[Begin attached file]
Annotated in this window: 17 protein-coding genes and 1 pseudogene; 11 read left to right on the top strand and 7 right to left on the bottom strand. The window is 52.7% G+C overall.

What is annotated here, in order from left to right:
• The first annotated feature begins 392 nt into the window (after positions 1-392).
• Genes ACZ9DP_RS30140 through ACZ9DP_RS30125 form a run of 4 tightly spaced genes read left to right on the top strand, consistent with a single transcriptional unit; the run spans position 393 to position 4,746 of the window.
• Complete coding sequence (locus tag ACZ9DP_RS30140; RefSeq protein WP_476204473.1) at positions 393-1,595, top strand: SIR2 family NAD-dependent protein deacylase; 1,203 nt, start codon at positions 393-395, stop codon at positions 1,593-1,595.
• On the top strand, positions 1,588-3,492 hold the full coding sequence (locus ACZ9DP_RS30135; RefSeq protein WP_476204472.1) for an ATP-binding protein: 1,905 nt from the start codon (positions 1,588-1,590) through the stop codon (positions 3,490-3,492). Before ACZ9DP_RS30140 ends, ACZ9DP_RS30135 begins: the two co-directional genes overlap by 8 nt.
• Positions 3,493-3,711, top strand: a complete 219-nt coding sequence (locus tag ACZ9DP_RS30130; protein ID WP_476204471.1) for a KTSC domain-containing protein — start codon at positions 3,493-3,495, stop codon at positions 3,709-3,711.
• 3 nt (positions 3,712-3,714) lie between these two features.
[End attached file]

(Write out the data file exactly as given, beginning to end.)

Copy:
Annotated in this window: 17 protein-coding genes and 1 pseudogene; 11 read left to right on the top strand and 7 right to left on the bottom strand. The window is 52.7% G+C overall.

What is annotated here, in order from left to right:
• The first annotated feature begins 392 nt into the window (after positions 1-392).
• Genes ACZ9DP_RS30140 through ACZ9DP_RS30125 form a run of 4 tightly spaced genes read left to right on the top strand, consistent with a single transcriptional unit; the run spans position 393 to position 4,746 of the window.
• Complete coding sequence (locus tag ACZ9DP_RS30140; RefSeq protein WP_476204473.1) at positions 393-1,595, top strand: SIR2 family NAD-dependent protein deacylase; 1,203 nt, start codon at positions 393-395, stop codon at positions 1,593-1,595.
• On the top strand, positions 1,588-3,492 hold the full coding sequence (locus ACZ9DP_RS30135; RefSeq protein WP_476204472.1) for an ATP-binding protein: 1,905 nt from the start codon (positions 1,588-1,590) through the stop codon (positions 3,490-3,492). Before ACZ9DP_RS30140 ends, ACZ9DP_RS30135 begins: the two co-directional genes overlap by 8 nt.
• Positions 3,493-3,711, top strand: a complete 219-nt coding sequence (locus tag ACZ9DP_RS30130; protein ID WP_476204471.1) for a KTSC domain-containing protein — start codon at positions 3,493-3,495, stop codon at positions 3,709-3,711.
• 3 nt (positions 3,712-3,714) lie between these two features.